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November 19, 2014 | Fiction

Grand Army of the Republic Highway

Jacob White

Grand Army of the Republic Highway photo

I am driving through the hill country when I spot up ahead, in the dip between two hills, this young buck with his thumb out, sleeveless, flaunting the white underside of a supple tanned bicep. He squints into the sun, upper lip pulled off his teeth, privately bemused.

I whoosh past. The sleeveless tee flags hard in the rearview. Privately bemuse that.

He looks over his shoulder at me. Mouths something.

God knows what he has just said about me. He might even have done the finger. 

I imagine him doing the finger, then me locking up my brakes—letting him watch my car idle for a moment in the distance, not a soul for miles. Just highway, mountains, that eerie Vermont non-wind.  The car’s far enough he can’t hear the engine idling. Then, the white-pupil’d reverse lights . . .

But this would look wrong in my compact. I have seen a hundred teenagers do this in compacts and it’s comical—though usually scary, too, exactly because of the two-cylinder’s feral yowl, the thin skittering tires, the flimsy rattling shell. But I’m already a hundred and fifty yards on, and it would take the car forever to reverse that distance in screaming low gear. A U-turn would be more sensible. Also, whether forward or in reverse, the charge would have to terminate eventually, by which point the supple man-boy would have already sized me up, stepping over to the driver’s door to help me out.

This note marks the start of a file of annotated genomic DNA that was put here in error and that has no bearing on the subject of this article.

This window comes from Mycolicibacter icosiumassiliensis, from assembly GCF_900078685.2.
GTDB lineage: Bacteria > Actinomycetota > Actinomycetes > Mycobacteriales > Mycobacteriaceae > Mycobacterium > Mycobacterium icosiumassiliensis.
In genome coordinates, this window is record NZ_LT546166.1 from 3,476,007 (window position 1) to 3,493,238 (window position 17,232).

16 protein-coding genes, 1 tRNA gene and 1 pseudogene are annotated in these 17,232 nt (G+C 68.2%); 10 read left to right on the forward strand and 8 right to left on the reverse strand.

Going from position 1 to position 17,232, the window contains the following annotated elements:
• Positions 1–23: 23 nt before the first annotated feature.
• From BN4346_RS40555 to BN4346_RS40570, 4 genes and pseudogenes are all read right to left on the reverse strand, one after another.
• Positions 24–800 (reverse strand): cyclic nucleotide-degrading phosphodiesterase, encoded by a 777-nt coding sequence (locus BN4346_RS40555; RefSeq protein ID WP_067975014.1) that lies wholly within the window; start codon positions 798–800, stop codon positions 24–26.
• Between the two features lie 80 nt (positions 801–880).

Better if like that sniper I had a crawl-in shooting blind in my trunk: I could stop in the road, pull the parking break, and wiggle back there quick and poke my muzzle through the peephole behind the license plate and watch the boy’s obscene hand gesture vaporize from the top of his raised arm. I would then race back to the steering wheel, and no one—not even the boy—will have any idea whence the whistling hornet of retribution has come.

Or not vaporize, because we need the image of the boy swatting through the ditchweed to recover the hand, which he’ll hold in his crotch as he drives himself to the hospital, childishly hopeful that it can be reattached. The hand still maintains its blind obscenity, and the boy makes sure to unroll the fingers, holding the wheel with his knee as he pulls gently at the fingertips, so that the doctors will not see the crime that has caused this and refuse to help him out of justice. 

“We call that street justice,” the doctor will say over his reluctantly lowered facemask, then spin and squeak down the corridor, a giant gold watch on his fine hairy arm.

What am I saying? Drive himself to the hospital? In what? No, he must run down the road, the unlaced Timberlands like luggage on his feet, his heart pounding double within his heart, the air thinning in his lungs—his stamina drained by the panic over his hand’s wilting ability to be reattached. Time is of the essence! But he does not even know what direction the hospital is in; he’s never paid attention. He prays for the sound of another car. He will forgo the imperious thumb and bicep show this time and instead plots a more humble gesture: leaning over hand-on-knee as the car approaches, obviously winded, then standing and softly waving with an unselfconscious sun-grimace on his face—the gory stump and hand rolled abashedly in his shirt: a stoic farmboy with puritanical troubles.

Which is what he was, maybe, before I sniped at him from my trunk blind. I have poisoned everything. Now he is confused, his face scattered by a slew of new understandings. I feel crummy now.